To some degree, the history of 22FDX shows that ecosystem development for FD-SOI fabrication processes takes a rather long time. Therefore, while certain 12FDX platform-based manufacturing technologies might be ready or nearly ready and even IP companies might have some offerings in the pipeline, the interest for the node is low. Therefore, GlobalFoundries does not want to make the technology formally available or even announce an estimated time of arrival at this point.
“We have R&D getting ready for 12FDX, but not until we have a segment that we can differentiate a solution where we come in and do something on that front,” said Thomas Caulfield, CEO of GlobalFoundries. “This is not high-speed digital where it’s the race to the next feature side, because the complexity is really in the device and doing a single function. We are an SoC type company. So, we bring big features together of many features together in one piece of silicon. And the device doesn’t matter as much as the feature size. Yeah. So the answer is yes, we have a 12 FDX roadmap. We will launch it when it has the right solution space for our customers to differentiate their products and ours.”
GlobalFoundries itself does not deny that it had to delay its 12FDX platform because there are no market segments it could address just yet. Those companies who need performance and transistor density of 10nm-class nodes for their designs can now use GlobalFoundries’s 12LP+, whereas for low-power/low-cost high-volume designs there is 22FDX. At present, 12FDX is largely overkill for the markets addressed by 22FDX and more complex devices for emerging applications that will need 12FDX yet have to be developed.
“I think it’s really important that we articulate our strategy,” said Caulfield. “We are not a slave to device sizes. We don’t say we have to do the next device size for the sake of doing the next device size. We think about market segments. We think about the features that are needed. Device types, feature-rich IPs are more important than the size of the device.”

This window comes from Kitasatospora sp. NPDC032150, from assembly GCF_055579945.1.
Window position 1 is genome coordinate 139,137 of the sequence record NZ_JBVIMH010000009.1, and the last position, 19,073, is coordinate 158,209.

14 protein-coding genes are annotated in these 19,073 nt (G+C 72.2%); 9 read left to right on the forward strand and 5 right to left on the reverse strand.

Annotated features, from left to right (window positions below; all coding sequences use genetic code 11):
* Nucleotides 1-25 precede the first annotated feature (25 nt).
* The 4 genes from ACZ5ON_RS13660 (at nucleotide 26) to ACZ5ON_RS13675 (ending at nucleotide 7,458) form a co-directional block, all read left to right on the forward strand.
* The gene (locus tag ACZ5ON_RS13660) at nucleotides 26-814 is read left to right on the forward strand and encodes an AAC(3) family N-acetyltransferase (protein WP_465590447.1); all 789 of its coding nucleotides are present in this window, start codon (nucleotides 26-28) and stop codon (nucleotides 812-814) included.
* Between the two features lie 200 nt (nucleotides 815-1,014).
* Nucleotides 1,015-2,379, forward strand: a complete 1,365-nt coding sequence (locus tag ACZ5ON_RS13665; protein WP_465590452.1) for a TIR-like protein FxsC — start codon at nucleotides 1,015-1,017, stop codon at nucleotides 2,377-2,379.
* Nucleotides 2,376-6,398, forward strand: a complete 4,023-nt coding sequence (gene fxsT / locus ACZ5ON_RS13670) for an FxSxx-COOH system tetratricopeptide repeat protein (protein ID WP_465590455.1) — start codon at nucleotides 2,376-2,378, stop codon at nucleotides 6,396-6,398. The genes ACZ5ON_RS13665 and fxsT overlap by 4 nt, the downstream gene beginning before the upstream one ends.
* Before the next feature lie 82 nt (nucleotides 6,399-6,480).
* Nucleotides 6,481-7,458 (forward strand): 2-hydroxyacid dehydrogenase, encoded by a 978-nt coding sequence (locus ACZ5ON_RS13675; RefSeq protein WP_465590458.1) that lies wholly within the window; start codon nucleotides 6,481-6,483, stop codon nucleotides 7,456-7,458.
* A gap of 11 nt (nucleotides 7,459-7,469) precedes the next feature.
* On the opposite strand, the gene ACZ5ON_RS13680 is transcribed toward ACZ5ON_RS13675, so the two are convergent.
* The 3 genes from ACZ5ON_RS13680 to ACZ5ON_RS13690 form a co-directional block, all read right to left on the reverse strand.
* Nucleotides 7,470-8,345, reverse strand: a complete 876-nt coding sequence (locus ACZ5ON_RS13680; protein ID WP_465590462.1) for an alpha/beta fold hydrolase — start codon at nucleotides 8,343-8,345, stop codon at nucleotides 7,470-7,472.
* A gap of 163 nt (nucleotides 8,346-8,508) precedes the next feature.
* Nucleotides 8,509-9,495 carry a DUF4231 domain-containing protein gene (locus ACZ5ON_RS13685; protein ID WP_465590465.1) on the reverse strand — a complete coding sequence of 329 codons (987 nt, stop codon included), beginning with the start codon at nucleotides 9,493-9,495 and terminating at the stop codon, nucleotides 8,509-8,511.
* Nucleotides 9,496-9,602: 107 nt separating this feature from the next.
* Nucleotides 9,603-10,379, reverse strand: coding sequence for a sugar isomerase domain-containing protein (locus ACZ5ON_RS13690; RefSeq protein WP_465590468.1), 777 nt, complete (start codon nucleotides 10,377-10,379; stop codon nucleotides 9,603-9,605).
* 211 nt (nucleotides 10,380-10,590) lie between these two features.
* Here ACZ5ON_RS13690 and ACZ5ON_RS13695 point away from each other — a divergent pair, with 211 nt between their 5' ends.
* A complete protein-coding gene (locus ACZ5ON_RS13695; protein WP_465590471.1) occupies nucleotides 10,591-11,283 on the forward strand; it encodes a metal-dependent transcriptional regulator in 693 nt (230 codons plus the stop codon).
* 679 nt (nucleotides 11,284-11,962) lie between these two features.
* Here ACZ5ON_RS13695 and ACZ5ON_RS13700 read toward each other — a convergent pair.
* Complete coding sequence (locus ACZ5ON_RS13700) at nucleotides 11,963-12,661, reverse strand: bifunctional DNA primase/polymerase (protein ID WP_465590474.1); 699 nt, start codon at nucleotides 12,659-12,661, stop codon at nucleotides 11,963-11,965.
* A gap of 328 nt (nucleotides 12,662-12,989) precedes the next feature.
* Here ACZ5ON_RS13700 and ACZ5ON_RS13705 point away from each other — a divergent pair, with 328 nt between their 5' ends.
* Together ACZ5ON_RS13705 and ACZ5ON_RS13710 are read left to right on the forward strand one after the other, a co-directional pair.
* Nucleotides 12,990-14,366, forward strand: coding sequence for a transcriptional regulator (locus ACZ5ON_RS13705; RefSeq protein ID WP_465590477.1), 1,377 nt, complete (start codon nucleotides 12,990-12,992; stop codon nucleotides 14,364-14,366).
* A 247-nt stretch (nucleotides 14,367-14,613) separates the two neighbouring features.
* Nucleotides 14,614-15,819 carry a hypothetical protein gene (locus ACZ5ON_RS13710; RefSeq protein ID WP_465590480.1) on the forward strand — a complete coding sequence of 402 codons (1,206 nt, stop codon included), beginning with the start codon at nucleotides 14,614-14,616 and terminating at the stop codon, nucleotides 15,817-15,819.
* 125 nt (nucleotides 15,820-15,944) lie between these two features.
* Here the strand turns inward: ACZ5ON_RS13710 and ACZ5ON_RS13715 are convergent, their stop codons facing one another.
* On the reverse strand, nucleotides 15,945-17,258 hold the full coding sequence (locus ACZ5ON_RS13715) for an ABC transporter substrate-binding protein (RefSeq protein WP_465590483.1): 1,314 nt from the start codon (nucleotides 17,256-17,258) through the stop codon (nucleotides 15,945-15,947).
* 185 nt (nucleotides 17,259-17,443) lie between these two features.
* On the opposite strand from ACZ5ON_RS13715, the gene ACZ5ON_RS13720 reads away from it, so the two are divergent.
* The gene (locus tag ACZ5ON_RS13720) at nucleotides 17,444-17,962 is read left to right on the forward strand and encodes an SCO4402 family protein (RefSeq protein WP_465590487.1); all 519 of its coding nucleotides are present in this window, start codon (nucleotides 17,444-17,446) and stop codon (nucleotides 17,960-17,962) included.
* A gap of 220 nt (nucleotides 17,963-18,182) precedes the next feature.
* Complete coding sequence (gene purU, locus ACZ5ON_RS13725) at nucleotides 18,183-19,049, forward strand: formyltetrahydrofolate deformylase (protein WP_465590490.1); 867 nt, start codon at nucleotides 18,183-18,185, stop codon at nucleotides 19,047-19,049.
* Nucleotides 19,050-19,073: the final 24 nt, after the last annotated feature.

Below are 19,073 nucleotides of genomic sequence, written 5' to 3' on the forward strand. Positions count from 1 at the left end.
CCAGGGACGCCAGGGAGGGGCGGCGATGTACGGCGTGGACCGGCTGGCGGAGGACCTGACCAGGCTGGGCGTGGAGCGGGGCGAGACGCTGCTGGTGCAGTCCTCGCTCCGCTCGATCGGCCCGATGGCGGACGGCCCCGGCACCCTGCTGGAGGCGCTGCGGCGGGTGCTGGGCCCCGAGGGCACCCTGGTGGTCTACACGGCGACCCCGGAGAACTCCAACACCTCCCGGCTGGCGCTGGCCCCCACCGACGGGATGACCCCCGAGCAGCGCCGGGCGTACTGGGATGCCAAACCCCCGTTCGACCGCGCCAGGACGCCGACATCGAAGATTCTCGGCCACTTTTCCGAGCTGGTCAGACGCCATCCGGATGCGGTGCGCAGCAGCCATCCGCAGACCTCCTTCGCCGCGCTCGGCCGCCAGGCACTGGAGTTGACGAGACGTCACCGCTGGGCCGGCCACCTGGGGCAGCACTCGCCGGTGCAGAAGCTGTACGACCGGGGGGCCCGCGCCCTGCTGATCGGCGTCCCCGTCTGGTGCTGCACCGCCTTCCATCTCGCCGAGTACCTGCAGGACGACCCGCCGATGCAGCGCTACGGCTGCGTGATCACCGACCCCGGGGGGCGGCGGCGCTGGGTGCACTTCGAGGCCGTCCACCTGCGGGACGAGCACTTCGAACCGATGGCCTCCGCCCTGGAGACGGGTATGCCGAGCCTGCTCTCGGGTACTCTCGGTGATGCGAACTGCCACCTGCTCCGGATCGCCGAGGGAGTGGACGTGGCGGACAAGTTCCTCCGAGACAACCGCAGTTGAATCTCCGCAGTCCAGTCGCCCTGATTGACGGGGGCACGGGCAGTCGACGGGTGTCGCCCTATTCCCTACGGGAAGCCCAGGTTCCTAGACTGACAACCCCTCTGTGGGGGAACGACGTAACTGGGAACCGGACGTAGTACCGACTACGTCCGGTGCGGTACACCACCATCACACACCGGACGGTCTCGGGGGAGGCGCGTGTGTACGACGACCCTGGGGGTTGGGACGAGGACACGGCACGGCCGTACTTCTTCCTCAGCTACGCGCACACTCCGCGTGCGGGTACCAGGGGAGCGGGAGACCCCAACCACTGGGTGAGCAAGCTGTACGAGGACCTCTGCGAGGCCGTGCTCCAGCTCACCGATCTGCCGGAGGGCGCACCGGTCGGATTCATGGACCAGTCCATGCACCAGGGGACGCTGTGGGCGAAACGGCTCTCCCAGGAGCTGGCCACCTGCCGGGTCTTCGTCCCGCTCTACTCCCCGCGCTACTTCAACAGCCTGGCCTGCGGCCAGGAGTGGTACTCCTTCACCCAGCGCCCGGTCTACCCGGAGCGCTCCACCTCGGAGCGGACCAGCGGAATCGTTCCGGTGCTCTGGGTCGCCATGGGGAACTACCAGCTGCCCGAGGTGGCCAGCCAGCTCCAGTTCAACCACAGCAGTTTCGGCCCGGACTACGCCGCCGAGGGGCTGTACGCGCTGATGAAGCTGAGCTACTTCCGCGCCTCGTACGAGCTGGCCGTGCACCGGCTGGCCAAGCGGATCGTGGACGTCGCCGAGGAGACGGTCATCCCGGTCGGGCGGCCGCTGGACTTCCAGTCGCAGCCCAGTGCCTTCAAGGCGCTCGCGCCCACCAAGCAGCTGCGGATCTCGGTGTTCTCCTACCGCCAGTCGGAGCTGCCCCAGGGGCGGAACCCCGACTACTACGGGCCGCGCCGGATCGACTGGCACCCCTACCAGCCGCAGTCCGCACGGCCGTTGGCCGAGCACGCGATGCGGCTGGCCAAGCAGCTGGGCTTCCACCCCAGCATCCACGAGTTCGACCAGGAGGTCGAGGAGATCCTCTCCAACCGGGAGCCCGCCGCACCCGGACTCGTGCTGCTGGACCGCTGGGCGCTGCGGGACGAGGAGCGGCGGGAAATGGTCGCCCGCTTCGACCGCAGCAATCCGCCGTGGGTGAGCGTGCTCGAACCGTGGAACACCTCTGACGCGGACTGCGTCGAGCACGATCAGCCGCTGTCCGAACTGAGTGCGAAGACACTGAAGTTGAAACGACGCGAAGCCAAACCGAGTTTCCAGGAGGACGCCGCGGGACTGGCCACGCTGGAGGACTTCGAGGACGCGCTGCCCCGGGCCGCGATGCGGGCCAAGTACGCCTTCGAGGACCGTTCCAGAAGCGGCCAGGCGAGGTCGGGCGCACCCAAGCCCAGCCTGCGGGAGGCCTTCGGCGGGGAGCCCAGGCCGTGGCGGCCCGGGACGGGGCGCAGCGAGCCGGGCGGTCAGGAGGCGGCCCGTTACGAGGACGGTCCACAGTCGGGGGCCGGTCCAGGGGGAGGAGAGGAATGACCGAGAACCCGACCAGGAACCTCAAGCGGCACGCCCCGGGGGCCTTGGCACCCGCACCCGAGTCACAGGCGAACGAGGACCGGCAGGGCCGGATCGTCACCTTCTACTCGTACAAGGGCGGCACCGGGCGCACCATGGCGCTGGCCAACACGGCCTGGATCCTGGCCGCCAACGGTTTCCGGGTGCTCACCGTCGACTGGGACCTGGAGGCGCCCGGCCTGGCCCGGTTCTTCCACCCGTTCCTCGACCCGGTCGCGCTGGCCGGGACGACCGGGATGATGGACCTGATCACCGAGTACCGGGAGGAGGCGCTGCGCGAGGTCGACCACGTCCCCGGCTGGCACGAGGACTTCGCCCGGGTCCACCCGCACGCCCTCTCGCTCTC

Analyst Rob Enderle agrees with this point of view.
“Some folks still seem to think that if they build something folks will buy it,” said Enderle. “Until developers embrace a new technology, it isn’t viable. So, until there is some developer interest this is a nice science experiment, nothing more.”
Fab 1 to double capacity
Having served for decades, GlobalFoundries’s Fab 1 in Dresden, Germany, is still one of the company’s primary workhorses along with Fab 8 in Malta county, New York. Indeed, the fab is used to make chips for automotive, mobile, IoT, industrial, and many other high-growth applications.
At present, Fab 1 can process wafers using 22FDX, 28SLP, 40/45/55NV as well as BCDLite technologies. GlobalFoundries plans for a range of 400,000 to 500,000 wafer starts per year in 2020/2021, but it has expansion plans for the production facility. Demand for these technologies appears to be significant enough to afford a plan to double the capacity of the fab to 900,000 ~ 1 million wafer starts in the coming years.
“Fab 1 has a little over 50% of the floor space available for capacity growth,” said Caulfield. “So, as we have generated this demand, this has become one of the key growth engines for us in the company. This is what we will need, you know, PPP, public, private partnership in co-investment to accelerate the build out of that, of that critical technology for the EMEA region and the rest of the world.”
Smart expansion and public private partnerships
GlobalFoundries has invested billions of dollars in various fabs throughout its history and its production facilities still need to depreciate, which is a reason why the company have never reported net profitability. Meanwhile, GlobalFoundries cannot cease its investments as its competitors are always expanding. Typically, GlobalFoundries spends about $700 million a year on expansion, but it will double the amount to approximately $1.4 billion next year to upgrade its manufacturing facilities, which includes Fab 1 and Fab 8.